Improving Pneumococcal Vaccine Rates

Nurse Protocols Versus Clinical Reminders

Authors

  • David C. Rhew MD,

    1. Department of Medicine, UCLA, Los Angeles, Calif and the Department of Medicine, West Los Angeles VA Medical Center, Los Angeles, Calif
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  • Peter A. Glassman MBBS, MSc,

    1. Department of Medicine, UCLA, Los Angeles, Calif and the Department of Medicine, West Los Angeles VA Medical Center, Los Angeles, Calif
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  • Matthew Bidwell Goetz MD

    1. Department of Medicine, UCLA, Los Angeles, Calif and the Department of Medicine, West Los Angeles VA Medical Center, Los Angeles, Calif
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Address correspondence and reprint requests to Dr. Goetz: Chief, Infectious Diseases, West Los Angeles VA, 111F, 11301 Wilshire Blvd., Los Angeles, CA 90073.

Abstract

OBJECTIVE: To compare the effectiveness of three interventions designed to improve the pneumococcal vaccination rate.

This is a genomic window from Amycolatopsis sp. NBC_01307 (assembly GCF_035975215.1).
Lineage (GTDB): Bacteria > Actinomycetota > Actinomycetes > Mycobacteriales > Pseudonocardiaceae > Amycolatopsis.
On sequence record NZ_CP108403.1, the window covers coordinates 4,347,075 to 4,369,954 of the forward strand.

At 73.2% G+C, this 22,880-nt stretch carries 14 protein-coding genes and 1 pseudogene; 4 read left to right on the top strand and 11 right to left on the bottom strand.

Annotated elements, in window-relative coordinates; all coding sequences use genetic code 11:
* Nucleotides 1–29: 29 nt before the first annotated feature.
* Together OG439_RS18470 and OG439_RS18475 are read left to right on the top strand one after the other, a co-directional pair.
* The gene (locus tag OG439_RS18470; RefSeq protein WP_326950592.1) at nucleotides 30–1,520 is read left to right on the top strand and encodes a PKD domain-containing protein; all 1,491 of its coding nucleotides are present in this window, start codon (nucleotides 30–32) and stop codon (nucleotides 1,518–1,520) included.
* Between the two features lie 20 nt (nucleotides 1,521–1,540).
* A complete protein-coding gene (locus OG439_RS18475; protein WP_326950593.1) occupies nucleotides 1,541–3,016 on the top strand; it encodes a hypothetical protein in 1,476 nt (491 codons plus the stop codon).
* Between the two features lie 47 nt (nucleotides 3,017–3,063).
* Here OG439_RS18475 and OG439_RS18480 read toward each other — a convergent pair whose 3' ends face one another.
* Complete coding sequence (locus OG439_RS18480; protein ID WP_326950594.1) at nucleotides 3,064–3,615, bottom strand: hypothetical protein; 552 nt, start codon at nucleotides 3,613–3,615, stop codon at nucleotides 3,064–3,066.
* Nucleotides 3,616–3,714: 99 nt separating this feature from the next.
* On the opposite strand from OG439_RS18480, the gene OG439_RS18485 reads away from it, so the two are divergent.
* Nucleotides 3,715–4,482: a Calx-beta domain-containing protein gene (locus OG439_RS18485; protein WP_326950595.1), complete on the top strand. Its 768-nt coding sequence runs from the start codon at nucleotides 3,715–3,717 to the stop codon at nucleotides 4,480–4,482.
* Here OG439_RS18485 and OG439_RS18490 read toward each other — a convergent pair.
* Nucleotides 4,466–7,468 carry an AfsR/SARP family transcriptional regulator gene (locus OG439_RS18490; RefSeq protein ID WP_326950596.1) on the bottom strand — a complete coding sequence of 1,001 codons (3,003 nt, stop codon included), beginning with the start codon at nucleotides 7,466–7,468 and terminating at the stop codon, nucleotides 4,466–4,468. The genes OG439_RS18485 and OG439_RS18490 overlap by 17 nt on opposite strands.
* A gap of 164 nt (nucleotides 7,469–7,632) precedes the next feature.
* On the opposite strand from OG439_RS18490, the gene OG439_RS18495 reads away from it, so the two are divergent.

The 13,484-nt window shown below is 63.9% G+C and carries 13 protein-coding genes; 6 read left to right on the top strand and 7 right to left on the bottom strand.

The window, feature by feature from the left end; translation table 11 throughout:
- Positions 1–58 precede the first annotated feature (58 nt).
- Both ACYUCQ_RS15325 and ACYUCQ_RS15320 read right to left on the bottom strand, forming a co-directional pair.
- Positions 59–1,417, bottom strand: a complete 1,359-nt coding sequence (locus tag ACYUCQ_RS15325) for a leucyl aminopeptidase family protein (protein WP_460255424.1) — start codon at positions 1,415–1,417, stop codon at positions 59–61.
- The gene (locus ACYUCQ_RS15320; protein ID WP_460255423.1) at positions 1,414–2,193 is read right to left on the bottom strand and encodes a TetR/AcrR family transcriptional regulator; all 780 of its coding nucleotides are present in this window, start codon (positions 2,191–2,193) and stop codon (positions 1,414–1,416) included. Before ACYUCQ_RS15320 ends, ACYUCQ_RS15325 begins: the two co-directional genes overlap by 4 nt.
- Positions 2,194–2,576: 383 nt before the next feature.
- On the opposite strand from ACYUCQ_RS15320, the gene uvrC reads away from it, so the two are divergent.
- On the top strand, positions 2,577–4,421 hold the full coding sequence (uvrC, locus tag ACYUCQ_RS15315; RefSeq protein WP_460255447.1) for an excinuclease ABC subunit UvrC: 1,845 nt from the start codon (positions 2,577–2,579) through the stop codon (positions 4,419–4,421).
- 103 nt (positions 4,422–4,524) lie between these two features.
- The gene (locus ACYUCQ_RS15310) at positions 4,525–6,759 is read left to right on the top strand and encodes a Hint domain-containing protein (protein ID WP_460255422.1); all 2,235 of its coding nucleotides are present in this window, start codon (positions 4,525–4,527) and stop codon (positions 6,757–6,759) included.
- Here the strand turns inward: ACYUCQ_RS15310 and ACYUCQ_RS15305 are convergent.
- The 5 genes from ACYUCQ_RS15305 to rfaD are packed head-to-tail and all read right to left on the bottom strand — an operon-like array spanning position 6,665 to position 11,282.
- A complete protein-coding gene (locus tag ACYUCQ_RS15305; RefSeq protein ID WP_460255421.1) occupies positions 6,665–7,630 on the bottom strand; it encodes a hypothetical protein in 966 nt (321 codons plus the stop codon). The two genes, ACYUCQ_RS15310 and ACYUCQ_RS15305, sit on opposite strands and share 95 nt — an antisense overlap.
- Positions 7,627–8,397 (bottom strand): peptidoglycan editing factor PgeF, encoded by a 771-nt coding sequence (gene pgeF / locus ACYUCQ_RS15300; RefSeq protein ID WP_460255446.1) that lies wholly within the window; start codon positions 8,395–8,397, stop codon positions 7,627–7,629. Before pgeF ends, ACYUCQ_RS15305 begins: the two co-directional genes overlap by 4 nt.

DESIGN: A prospective controlled trial.

SETTING: Department of Veterans Affairs ambulatory care clinic.

PATIENTS/PARTICIPANTS: There were 3,502 outpatients with scheduled visits divided into three clinic teams (A, B, or C).

INTERVENTIONS: During a 12-week period, each clinic team received one intervention: (A) nurse standing orders with comparative feedback as well as patient and clinician reminders; (B) nurse standing orders with compliance reminders as well as patient and clinician reminders; and (C) patient and clinician reminders alone. Team A nurses (comparative feedback group) received information on their vaccine rates relative to those of team B nurses. Team B nurses (compliance reminders group) received reminders to vaccinate but no information on vaccine rates.

MEASUREMENTS AND MAIN RESULTS: Team A nurses assessed more patients than team B nurses (39% vs 34%, p = .009). However, vaccination rates per total patient population were similar (22% vs 25%, p = .09). The vaccination rates for both team A and team B were significantly higher than the 5% vaccination rate for team C (p < .001).

CONCLUSIONS: Nurse-initiated vaccine protocols raised vaccination rates substantially more than a physician and patient reminder system. The nurse-initiated protocol with comparative feedback modestly improved the assessment rate compared with the protocol with compliance reminders, but overall vaccination rates were similar.

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